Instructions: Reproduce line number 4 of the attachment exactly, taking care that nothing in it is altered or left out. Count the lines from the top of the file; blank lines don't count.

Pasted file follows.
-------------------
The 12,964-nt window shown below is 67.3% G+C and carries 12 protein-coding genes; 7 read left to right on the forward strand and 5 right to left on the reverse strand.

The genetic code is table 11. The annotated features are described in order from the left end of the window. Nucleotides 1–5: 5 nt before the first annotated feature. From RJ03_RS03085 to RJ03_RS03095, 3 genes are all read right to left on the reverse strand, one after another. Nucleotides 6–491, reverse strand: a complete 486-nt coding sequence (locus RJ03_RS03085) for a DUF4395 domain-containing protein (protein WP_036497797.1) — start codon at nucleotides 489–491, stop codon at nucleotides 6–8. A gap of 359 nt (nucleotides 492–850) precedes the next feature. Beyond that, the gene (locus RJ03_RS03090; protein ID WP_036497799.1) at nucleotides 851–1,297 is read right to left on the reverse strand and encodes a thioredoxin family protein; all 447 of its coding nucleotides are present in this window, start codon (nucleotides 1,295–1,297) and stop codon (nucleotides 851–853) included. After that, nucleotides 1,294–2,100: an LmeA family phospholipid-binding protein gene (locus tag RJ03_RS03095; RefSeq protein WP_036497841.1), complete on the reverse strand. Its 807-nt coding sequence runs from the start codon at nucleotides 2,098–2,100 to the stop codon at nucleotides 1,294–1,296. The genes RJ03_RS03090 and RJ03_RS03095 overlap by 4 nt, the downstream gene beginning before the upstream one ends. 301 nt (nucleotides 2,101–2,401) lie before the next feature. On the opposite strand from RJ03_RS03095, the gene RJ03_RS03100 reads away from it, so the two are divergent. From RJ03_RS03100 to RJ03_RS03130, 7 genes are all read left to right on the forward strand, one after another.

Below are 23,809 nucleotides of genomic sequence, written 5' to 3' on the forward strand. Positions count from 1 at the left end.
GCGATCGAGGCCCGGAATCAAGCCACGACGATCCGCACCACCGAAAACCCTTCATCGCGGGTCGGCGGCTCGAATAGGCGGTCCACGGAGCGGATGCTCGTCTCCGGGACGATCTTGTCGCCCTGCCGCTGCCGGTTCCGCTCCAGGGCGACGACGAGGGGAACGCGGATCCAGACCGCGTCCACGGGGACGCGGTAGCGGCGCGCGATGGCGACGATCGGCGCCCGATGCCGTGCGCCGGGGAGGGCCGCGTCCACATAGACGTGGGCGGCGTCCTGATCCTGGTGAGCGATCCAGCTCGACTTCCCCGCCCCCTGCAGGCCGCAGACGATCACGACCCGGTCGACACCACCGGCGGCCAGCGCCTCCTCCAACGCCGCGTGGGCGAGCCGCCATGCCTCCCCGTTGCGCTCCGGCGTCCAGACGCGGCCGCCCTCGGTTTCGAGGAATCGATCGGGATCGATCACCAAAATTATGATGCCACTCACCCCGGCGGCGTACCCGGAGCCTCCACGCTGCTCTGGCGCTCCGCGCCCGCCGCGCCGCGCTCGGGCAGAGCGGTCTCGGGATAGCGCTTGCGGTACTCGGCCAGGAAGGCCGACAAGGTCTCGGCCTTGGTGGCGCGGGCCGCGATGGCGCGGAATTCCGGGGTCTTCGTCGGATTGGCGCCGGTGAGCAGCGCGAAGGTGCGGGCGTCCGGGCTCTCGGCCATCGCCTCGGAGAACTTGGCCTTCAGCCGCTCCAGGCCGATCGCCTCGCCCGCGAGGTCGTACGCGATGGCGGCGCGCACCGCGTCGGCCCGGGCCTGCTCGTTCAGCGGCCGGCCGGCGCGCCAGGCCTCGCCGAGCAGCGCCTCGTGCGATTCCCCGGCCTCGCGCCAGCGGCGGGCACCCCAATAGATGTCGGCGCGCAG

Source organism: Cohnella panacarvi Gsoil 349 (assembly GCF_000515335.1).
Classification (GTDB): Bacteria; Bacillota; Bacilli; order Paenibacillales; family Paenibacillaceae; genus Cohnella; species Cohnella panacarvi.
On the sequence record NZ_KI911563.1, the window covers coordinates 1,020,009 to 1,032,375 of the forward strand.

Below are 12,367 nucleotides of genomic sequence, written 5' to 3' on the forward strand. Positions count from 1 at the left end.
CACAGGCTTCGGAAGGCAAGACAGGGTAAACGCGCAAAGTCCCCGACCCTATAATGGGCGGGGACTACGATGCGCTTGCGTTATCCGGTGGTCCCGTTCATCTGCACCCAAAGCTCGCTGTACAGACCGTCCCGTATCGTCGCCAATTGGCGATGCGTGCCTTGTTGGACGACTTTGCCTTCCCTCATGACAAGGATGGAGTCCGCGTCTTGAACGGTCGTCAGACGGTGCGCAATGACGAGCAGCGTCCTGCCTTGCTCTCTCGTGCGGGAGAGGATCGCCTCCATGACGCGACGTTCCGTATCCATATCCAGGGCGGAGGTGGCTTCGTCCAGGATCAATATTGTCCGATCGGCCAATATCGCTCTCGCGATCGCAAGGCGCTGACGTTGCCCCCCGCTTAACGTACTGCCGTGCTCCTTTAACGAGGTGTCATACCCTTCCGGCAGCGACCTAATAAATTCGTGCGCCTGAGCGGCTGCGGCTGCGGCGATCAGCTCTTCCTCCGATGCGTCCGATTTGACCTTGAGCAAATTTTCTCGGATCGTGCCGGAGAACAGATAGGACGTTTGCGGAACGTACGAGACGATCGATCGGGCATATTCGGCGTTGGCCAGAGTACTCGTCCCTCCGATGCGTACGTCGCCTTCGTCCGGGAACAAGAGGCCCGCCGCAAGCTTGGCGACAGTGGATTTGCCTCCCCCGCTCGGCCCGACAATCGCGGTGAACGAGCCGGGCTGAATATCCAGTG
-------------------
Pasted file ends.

GCGATCGAGGCCCGGAATCAAGCCACGACGATCCGCACCACCGAAAACCCTTCATCGCGGGTCGGCGGCTCGAATAGGCGGTCCACGGAGCGGATGCTCGTCTCCGGGACGATCTTGTCGCCCTGCCGCTGCCGGTTCCGCTCCAGGGCGACGACGAGGGGAACGCGGATCCAGACCGCGTCCACGGGGACGCGGTAGCGGCGCGCGATGGCGACGATCGGCGCCCGATGCCGTGCGCCGGGGAGGGCCGCGTCCACATAGACGTGGGCGGCGTCCTGATCCTGGTGAGCGATCCAGCTCGACTTCCCCGCCCCCTGCAGGCCGCAGACGATCACGACCCGGTCGACACCACCGGCGGCCAGCGCCTCCTCCAACGCCGCGTGGGCGAGCCGCCATGCCTCCCCGTTGCGCTCCGGCGTCCAGACGCGGCCGCCCTCGGTTTCGAGGAATCGATCGGGATCGATCACCAAAATTATGATGCCACTCACCCCGGCGGCGTACCCGGAGCCTCCACGCTGCTCTGGCGCTCCGCGCCCGCCGCGCCGCGCTCGGGCAGAGCGGTCTCGGGATAGCGCTTGCGGTACTCGGCCAGGAAGGCCGACAAGGTCTCGGCCTTGGTGGCGCGGGCCGCGATGGCGCGGAATTCCGGGGTCTTCGTCGGATTGGCGCCGGTGAGCAGCGCGAAGGTGCGGGCGTCCGGGCTCTCGGCCATCGCCTCGGAGAACTTGGCCTTCAGCCGCTCCAGGCCGATCGCCTCGCCCGCGAGGTCGTACGCGATGGCGGCGCGCACCGCGTCGGCCCGGGCCTGCTCGTTCAGCGGCCGGCCGGCGCGCCAGGCCTCGCCGAGCAGCGCCTCGTGCGATTCCCCGGCCTCGCGCCAGCGGCGGGCACCCCAATAGATGTCGGCGCGCAG